Amex also offers 5x on hotels — but again, it comes with a catch (are we seeing a pattern here?). To get 5x on hotel reservations, you’ll need to make them through the Amex Travel portal. The bookings must be prepaid, although prepaid Amex Fine Hotels and Resorts bookings are now eligible for 5x earnings.

Still, if you’re willing to book your airfare with Amex Travel or directly with the airlines and restrict your hotel bookings to prepaid reservations at Amex Travel, you can potentially rack up more points on the Platinum Card than on the Chase Sapphire Reserve. It just depends on exactly what type of travel you spend the majority of your money on. Let’s take a look at some comparison spending patterns between the two cards using a total of $6,000 in travel purchases:

Chase Sapphire Reserve Platinum Card from American Express
$5,000 on Airfare and Prepaid Hotels

$1,000 on Other Travel Purchases

18,000 points

(Valued at $360)

26,000 points

(Valued at $520)

$4,000 on Airfare and Prepaid Hotels

$2,000 on Other Travel Purchases

18,000 points

(Valued at $360)

22,000 points

(Valued at $440)

$3,000 on Airfare and Prepaid Hotels

$3,000 on Other Travel Purchases

18,000 points

(Valued at $360)

18,000 points

(Valued at $360)

$2,000 on Airfare and Prepaid Hotels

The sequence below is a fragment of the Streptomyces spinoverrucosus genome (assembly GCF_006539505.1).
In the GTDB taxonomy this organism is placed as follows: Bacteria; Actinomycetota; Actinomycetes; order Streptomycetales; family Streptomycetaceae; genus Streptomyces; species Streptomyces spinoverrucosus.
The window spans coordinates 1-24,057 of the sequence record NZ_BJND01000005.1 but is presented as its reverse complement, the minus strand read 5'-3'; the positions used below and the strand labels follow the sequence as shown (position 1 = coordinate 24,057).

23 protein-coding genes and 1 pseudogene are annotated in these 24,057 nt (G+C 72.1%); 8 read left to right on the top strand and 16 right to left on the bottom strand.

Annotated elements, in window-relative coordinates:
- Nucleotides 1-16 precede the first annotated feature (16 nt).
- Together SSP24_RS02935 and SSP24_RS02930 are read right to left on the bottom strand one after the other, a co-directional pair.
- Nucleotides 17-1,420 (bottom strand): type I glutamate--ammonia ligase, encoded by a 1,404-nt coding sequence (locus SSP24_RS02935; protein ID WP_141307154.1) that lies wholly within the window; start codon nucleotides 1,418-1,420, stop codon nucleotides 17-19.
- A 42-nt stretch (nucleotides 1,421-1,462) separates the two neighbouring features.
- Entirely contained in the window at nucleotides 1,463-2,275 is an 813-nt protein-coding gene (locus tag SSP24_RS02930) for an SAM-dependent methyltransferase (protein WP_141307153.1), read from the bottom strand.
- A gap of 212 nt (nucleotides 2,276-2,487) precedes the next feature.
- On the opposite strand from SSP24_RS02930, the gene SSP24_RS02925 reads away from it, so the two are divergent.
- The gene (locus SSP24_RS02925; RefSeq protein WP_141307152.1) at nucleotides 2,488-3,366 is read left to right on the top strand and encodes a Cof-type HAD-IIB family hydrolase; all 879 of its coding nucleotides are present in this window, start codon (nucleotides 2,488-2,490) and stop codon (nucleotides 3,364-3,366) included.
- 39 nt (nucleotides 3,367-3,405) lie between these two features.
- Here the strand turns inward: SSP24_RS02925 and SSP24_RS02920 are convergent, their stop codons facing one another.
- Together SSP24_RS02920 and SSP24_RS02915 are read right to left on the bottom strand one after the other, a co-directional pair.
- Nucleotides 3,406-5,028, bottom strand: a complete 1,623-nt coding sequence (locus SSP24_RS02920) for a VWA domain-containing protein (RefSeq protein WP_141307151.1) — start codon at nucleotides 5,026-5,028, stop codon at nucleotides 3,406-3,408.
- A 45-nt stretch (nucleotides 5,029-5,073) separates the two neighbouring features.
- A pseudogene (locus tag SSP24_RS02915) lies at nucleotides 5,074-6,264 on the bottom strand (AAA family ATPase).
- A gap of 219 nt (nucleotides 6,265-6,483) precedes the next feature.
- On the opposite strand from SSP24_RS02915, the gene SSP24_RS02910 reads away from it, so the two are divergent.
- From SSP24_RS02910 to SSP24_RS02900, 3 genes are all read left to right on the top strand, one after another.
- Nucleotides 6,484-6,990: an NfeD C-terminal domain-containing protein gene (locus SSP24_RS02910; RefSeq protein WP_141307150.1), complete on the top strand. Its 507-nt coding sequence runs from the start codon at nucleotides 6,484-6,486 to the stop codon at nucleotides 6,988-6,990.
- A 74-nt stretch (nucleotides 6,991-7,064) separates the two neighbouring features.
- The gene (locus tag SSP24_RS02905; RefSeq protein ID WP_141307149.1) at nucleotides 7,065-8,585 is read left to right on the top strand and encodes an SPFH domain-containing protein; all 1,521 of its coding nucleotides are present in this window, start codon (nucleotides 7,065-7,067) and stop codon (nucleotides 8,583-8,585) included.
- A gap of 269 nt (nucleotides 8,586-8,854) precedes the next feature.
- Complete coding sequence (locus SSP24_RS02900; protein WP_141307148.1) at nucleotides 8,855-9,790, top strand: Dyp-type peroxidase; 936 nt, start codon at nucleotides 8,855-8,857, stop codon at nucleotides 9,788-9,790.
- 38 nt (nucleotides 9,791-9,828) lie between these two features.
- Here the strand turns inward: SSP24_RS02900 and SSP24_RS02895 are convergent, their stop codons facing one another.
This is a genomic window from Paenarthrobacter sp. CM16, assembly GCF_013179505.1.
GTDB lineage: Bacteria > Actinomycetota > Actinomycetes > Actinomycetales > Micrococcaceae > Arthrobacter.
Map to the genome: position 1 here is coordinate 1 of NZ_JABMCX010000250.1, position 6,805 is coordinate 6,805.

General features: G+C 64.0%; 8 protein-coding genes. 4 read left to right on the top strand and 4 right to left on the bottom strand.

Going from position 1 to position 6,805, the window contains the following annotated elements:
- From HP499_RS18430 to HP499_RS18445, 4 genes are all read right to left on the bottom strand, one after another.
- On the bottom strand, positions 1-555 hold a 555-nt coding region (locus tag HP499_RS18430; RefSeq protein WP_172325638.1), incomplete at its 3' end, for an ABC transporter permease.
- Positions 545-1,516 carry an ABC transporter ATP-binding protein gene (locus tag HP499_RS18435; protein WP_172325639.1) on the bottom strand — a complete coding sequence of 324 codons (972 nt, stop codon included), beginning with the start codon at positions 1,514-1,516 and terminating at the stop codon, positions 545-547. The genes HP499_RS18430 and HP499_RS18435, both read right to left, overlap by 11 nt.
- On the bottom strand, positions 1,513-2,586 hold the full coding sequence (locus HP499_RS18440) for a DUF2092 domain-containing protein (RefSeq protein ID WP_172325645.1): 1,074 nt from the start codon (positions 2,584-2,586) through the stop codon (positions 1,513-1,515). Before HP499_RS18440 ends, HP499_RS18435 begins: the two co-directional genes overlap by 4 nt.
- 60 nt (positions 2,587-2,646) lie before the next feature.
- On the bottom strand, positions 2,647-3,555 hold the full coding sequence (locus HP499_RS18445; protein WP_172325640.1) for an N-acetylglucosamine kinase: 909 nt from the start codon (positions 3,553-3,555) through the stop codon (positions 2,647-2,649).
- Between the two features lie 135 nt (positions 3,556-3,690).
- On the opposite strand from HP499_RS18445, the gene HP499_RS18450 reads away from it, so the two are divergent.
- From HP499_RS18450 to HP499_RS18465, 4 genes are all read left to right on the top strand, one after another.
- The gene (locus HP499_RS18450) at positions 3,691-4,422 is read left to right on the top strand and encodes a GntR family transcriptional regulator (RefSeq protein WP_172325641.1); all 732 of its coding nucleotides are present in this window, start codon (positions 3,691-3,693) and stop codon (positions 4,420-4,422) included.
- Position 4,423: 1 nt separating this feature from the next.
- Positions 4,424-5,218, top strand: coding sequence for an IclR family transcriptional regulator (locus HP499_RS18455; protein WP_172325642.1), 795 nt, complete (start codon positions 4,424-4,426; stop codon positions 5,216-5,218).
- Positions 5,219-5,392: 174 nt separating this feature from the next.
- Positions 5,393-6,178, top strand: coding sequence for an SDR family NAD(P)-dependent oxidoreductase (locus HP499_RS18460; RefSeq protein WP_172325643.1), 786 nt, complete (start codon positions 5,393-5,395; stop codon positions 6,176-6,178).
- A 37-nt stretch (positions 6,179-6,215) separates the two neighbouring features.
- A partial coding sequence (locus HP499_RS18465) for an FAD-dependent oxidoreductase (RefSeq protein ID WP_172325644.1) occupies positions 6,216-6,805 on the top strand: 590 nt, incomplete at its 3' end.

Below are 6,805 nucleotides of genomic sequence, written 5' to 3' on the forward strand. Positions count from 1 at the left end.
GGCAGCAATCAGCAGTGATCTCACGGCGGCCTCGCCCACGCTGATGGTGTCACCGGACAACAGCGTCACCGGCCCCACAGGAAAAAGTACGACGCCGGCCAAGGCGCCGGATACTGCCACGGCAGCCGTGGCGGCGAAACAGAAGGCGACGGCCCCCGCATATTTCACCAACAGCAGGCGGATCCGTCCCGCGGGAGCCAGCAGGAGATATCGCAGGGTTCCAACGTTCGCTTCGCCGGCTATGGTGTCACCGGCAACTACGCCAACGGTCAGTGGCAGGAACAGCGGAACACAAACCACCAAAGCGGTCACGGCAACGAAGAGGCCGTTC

$4,000 on Other Travel Purchases

18,000 points

(Valued at $360)

14,000 points

(Valued at $280)

$1,000 on Airfare and Prepaid Hotels

$5,000 on Other Travel Purchases

18,000 points

(Valued at $360)

10,000 points

(Valued at $200)

As you can see in this example, if more than half of your $6,000 in travel purchases are for airfare and prepaid hotels, you’ll earn more points with the Platinum Card. However, if you tend to use your card for other means of travel such as cruises, trains, buses, car rentals or even just hotels that aren’t prepaid, you’ll do better with the Chase Sapphire Reserve. Plus, the Sapphire Reserve has better travel protections.

Disney Dream (Summer Hull / The Points Guy)
Cruises earn 3x on the Sapphire Reserve and Citi Prestige, but only 1-2x on the Platinum Card (depending on how you book). (Photo by Summer Hull/The Points Guy)

When it comes to redeeming points, Membership Rewards points are one the most useful flexible loyalty currencies thanks to the program’s 21 airline and hotel transfer partners, which include at least one useful option in each of the major airline alliances — SkyTeam, Star Alliance and Oneworld. Transferring your points to the right airline or hotel program is usually the best way to maximize the value of your points. Point transfers are instant to the vast majority of these partners, and even the laggards only take 48 hours at most to transfer, which is significantly better than Citi ThankYou transfers.

That means you can transfer the points earned with the Platinum card to Aeroplan and book United Polaris seats between San Francisco and Hong Kong for just 75,000 points one-way without even paying a close-in booking fee. Or transfer the points to ANA and get a round-trip ticket to Europe in business class for 88,000 points on ANA’s partners. You can even transfer these points directly to Delta and use them for awards on partners like Air France, KLM and Virgin Atlantic without any fuel surcharges. You can transfer your points to any of Amex’s partners at these standard ratios (although there are sometimes transfer bonuses that will allow you to get more value from your points):